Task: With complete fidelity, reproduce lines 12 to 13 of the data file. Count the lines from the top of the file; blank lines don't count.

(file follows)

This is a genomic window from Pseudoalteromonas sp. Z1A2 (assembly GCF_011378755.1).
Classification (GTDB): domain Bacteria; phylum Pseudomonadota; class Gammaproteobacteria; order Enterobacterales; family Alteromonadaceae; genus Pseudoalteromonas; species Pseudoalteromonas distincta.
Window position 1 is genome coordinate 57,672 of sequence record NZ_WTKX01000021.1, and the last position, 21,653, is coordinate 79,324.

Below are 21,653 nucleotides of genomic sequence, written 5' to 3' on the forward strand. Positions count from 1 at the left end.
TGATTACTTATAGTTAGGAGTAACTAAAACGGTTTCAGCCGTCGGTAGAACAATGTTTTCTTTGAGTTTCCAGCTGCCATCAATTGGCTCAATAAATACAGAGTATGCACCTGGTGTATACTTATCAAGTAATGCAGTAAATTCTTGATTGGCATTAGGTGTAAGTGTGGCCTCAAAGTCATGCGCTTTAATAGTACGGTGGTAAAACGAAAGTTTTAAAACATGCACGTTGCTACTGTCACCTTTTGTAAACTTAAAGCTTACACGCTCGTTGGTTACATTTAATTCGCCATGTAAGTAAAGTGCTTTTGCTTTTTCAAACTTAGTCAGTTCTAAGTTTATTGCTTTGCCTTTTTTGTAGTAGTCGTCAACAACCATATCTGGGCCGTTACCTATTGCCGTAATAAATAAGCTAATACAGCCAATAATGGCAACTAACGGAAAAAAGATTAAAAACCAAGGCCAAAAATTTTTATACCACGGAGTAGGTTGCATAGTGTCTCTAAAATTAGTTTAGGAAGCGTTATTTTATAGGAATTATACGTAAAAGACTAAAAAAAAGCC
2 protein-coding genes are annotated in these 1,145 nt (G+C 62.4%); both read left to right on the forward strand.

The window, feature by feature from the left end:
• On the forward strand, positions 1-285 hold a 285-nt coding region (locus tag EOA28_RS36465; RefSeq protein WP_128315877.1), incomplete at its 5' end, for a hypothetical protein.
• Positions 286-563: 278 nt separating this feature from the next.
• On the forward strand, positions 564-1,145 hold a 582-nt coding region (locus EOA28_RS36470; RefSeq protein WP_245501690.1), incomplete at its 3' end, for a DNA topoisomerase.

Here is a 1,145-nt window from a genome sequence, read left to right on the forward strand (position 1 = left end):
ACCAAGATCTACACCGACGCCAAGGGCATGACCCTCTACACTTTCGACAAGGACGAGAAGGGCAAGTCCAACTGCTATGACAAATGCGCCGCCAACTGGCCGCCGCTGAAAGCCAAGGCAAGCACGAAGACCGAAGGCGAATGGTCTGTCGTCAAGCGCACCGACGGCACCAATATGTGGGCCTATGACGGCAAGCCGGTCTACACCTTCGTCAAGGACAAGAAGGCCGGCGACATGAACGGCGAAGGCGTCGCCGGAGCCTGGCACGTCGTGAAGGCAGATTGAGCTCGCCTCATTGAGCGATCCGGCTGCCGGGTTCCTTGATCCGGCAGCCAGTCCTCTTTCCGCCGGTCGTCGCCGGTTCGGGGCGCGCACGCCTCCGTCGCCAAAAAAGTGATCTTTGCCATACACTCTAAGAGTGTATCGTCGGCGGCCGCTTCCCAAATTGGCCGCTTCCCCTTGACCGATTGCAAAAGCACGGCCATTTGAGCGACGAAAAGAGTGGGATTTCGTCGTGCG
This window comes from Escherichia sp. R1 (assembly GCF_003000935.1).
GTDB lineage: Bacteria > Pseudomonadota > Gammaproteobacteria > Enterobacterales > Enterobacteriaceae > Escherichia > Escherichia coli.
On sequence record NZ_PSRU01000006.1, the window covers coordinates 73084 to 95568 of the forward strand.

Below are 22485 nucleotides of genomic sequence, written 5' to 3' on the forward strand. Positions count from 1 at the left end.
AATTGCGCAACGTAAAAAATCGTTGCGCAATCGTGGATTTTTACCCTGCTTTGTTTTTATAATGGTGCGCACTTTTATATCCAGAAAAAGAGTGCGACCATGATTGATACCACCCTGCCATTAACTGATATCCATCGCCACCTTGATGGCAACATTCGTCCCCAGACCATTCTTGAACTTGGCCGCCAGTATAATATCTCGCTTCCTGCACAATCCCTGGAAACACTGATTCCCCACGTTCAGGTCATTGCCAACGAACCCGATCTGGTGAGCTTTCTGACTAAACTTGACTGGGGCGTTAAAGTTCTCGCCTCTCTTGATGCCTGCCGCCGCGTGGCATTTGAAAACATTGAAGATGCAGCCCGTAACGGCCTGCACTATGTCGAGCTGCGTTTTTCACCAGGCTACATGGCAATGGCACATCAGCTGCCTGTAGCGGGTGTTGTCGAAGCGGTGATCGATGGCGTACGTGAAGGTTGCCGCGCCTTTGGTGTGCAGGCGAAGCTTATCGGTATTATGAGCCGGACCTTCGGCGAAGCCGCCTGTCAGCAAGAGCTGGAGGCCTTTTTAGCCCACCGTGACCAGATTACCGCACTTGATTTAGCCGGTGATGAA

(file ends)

ACCAAGATCTACACCGACGCCAAGGGCATGACCCTCTACACTTTCGACAAGGACGAGAAGGGCAAGTCCAACTGCTATGACAAATGCGCCGCCAACTGGCCGCCGCTGAAAGCCAAGGCAAGCACGAAGACCGAAGGCGAATGGTCTGTCGTCAAGCGCACCGACGGCACCAATATGTGGGCCTATGACGGCAAGCCGGTCTACACCTTCGTCAAGGACAAGAAGGCCGGCGACATGAACGGCGAAGGCGTCGCCGGAGCCTGGCACGTCGTGAAGGCAGATTGAGCTCGCCTCATTGAGCGATCCGGCTGCCGGGTTCCTTGATCCGGCAGCCAGTCCTCTTTCCGCCGGTCGTCGCCGGTTCGGGGCGCGCACGCCTCCGTCGCCAAAAAAGTGATCTTTGCCATACACTCTAAGAGTGTATCGTCGGCGGCCGCTTCCCAAATTGGCCGCTTCCCCTTGACCGATTGCAAAAGCACGGCCATTTGAGCGACGAAAAGAGTGGGATTTCGTCGTGCG
This window comes from Escherichia sp. R1 (assembly GCF_003000935.1).